1. “It’s shorter or faster to type (and I don’t care if prescriptive authorities like it).”
2. “I’ve been told this is how People On The Internet talk to each other.” This is the use that gets satirized in this xkcd comic. It’s found among older, less-but-still-somewhat internet-savvy people, so it’s kind of internet culture but kind of not.
3. “I’m using it to indicate my membership in group (1) or (2) for a period of time. But I’m also using it to indicate that I’m aware these two groups exist, and positioning myself relative to internet culture with how I use and don’t use it.” I think this is the interesting subtle usage that these posts are drawing our attention to, although there are probably further patterns that we could get from a corpus.
So I think “u” can indicate a variety of things from internet culture. It’s not just “u” vs “you”, but those two have an advantage that you have to use one or the other. Someone might avoid emoticons or abbreviations like lol or wtf for any number of reasons, so there isn’t an obvious absence when you don’t use them, but if you want to use a second person (especially singular) pronoun, you’re forced to choose between “u” and “you”. (Leaving aside explicitly plural pronouns like “y’all” and “you guys”, although I do have a vague impression that “u” is better as singular than plural.)
The most similar items would be other rebus-based common word replacements, i.e “are” vs ”r”, “to/two/too” vs ”2″, and maybe even “see” vs ”c”. But I haven’t really seen people using c in the last 10 or so years and “r” and “2″ also seem rarer than “u”. (“R” is probably the most common of these three, especially when it’s in the same utterance as “u”, which might be a style matching thing? Does anyone say “u are” or “you r”? “u r” or “u are” seem okay to me but “you r” seems odd.)
It’s still an open question why “u”/”you” is the most productive, but maybe it harkens back to the idea that expressing formality in pronouns is more familiar to us historically/cross-linguistically.
This is endlessly fascinating to me. (Note: I’m a nerd, obviously.)
Sometimes a friend with depression will say no to a lot of things and decline all or most of your invitations. This can make you feel like you’re overstepping boundaries and should immediately leave them alone until they reach out to you themselves. Pay attention to this feeling: it’s true that when people keep saying no to things you ask, it’s probably a good idea to stop asking. However, depression can also cause people to say no while wishing they could say yes.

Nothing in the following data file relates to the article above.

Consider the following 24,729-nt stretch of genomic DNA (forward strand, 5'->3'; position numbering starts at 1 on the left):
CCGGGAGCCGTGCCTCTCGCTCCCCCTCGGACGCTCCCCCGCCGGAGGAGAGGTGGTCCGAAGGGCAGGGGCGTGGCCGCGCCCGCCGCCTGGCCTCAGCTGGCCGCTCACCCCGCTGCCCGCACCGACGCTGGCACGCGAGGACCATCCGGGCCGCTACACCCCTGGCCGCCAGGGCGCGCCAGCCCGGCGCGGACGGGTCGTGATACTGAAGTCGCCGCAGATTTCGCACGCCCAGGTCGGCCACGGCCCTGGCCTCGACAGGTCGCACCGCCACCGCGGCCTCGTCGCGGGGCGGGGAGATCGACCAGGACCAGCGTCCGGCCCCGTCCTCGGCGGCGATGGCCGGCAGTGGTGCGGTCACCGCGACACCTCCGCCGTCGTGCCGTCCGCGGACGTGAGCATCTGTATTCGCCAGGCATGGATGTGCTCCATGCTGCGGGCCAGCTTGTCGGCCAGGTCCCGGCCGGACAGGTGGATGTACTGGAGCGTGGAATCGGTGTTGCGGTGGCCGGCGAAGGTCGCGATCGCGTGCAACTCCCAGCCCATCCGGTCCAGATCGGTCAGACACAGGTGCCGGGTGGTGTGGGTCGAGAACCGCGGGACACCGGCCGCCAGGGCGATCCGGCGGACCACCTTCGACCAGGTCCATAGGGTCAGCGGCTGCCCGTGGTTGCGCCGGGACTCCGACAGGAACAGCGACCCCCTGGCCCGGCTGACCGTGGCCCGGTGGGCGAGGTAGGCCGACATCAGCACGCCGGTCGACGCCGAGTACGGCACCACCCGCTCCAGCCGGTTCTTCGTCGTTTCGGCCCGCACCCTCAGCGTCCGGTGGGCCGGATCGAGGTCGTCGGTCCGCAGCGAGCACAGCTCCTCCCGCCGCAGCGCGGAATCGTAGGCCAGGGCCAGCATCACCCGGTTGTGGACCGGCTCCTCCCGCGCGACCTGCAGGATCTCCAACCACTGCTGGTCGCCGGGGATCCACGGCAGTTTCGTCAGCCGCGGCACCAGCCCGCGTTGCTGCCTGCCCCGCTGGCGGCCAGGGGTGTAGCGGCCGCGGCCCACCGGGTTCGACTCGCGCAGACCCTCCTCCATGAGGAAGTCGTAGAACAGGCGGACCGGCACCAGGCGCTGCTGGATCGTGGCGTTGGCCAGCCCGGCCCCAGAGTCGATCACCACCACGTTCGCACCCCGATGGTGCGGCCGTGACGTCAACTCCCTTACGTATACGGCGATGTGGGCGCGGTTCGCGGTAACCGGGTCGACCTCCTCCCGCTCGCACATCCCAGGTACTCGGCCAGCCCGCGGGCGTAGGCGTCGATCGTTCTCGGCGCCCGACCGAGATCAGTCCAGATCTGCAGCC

The way to deal with this is not to assume, but to just ask directly: “You’ve said no the past few times I’ve invited you to do something. That’s okay, but I just wanted to check: would you like me to keep inviting you?” I’ve done this before with other people dealing with depression and found that they often respond that they do want me to keep asking, and they hope that one of these days they’ll be able to say yes.
I’ve been wanting to meet the muppets at Celine Dion concert here in Omaha at CenturyLink Center. I probably want to meet them this summer
Ahh, Prima Nocta, the ancient practice that granted nobles sexual rights to a man’s wife on the wedding night! What superhero movie would be complete without wistful longing for a time when rape was customary?
I’m sure countless fans will rush to Whedon’s defense, so let me say this out of the gate: yes, this is a joke. Clearly. But there’s no such thing as ‘just’ a joke; and when you’re a creator with a history of being hilarious without relying on rape culture, it’s time to admit witty banter that punches down at approximately half one’s audience really isn’t that witty at all. ‘Mewling quim’ wasn’t worth it, and ‘Prima Nocta’ isn’t either.“
Matthew Sweet explores the dawning of the age of Black Aquarius – the weirdly great wave of occultism that swept through British popular culture in the 1960s-70s. From journals like the Aquarian Arrow to the diabolical novels of Dennis Wheatley, lurid accounts of satanic cults in the Sunday papers and the glut of illustrated books, part-magazines, documentary film and TV drama, it was a wildly exuberant seam of British pop culture.